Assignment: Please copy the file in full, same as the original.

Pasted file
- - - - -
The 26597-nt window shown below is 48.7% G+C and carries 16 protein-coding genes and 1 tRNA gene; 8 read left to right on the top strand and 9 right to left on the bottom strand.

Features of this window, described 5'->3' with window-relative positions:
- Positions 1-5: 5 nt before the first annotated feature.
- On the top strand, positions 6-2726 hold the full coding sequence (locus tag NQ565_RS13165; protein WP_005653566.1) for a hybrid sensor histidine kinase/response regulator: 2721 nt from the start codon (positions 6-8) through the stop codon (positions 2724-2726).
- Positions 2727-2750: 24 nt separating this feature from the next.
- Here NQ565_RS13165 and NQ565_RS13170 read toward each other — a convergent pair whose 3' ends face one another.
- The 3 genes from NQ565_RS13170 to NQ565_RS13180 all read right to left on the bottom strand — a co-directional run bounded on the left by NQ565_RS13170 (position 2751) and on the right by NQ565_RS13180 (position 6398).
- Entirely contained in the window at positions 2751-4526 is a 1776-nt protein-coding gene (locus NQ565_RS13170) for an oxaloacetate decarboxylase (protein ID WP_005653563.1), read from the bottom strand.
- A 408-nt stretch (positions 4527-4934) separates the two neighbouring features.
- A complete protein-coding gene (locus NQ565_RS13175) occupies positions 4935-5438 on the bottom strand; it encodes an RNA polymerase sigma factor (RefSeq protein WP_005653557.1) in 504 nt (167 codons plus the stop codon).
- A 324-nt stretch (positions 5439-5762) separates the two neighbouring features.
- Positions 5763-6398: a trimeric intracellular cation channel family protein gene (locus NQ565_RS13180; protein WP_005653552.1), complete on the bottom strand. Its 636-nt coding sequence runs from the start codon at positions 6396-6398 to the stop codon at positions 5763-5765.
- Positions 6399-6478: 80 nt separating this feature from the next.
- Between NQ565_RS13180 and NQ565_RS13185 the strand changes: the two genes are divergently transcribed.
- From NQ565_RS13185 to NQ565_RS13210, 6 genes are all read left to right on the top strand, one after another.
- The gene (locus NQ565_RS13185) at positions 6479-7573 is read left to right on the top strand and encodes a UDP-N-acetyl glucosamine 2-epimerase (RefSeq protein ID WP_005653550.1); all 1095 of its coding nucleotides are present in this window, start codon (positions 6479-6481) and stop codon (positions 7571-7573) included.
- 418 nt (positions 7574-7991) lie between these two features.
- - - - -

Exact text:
The 26597-nt window shown below is 48.7% G+C and carries 16 protein-coding genes and 1 tRNA gene; 8 read left to right on the top strand and 9 right to left on the bottom strand.

Features of this window, described 5'->3' with window-relative positions:
- Positions 1-5: 5 nt before the first annotated feature.
- On the top strand, positions 6-2726 hold the full coding sequence (locus tag NQ565_RS13165; protein WP_005653566.1) for a hybrid sensor histidine kinase/response regulator: 2721 nt from the start codon (positions 6-8) through the stop codon (positions 2724-2726).
- Positions 2727-2750: 24 nt separating this feature from the next.
- Here NQ565_RS13165 and NQ565_RS13170 read toward each other — a convergent pair whose 3' ends face one another.
- The 3 genes from NQ565_RS13170 to NQ565_RS13180 all read right to left on the bottom strand — a co-directional run bounded on the left by NQ565_RS13170 (position 2751) and on the right by NQ565_RS13180 (position 6398).
- Entirely contained in the window at positions 2751-4526 is a 1776-nt protein-coding gene (locus NQ565_RS13170) for an oxaloacetate decarboxylase (protein ID WP_005653563.1), read from the bottom strand.
- A 408-nt stretch (positions 4527-4934) separates the two neighbouring features.
- A complete protein-coding gene (locus NQ565_RS13175) occupies positions 4935-5438 on the bottom strand; it encodes an RNA polymerase sigma factor (RefSeq protein WP_005653557.1) in 504 nt (167 codons plus the stop codon).
- A 324-nt stretch (positions 5439-5762) separates the two neighbouring features.
- Positions 5763-6398: a trimeric intracellular cation channel family protein gene (locus NQ565_RS13180; protein WP_005653552.1), complete on the bottom strand. Its 636-nt coding sequence runs from the start codon at positions 6396-6398 to the stop codon at positions 5763-5765.
- Positions 6399-6478: 80 nt separating this feature from the next.
- Between NQ565_RS13180 and NQ565_RS13185 the strand changes: the two genes are divergently transcribed.
- From NQ565_RS13185 to NQ565_RS13210, 6 genes are all read left to right on the top strand, one after another.
- The gene (locus NQ565_RS13185) at positions 6479-7573 is read left to right on the top strand and encodes a UDP-N-acetyl glucosamine 2-epimerase (RefSeq protein ID WP_005653550.1); all 1095 of its coding nucleotides are present in this window, start codon (positions 6479-6481) and stop codon (positions 7571-7573) included.
- 418 nt (positions 7574-7991) lie between these two features.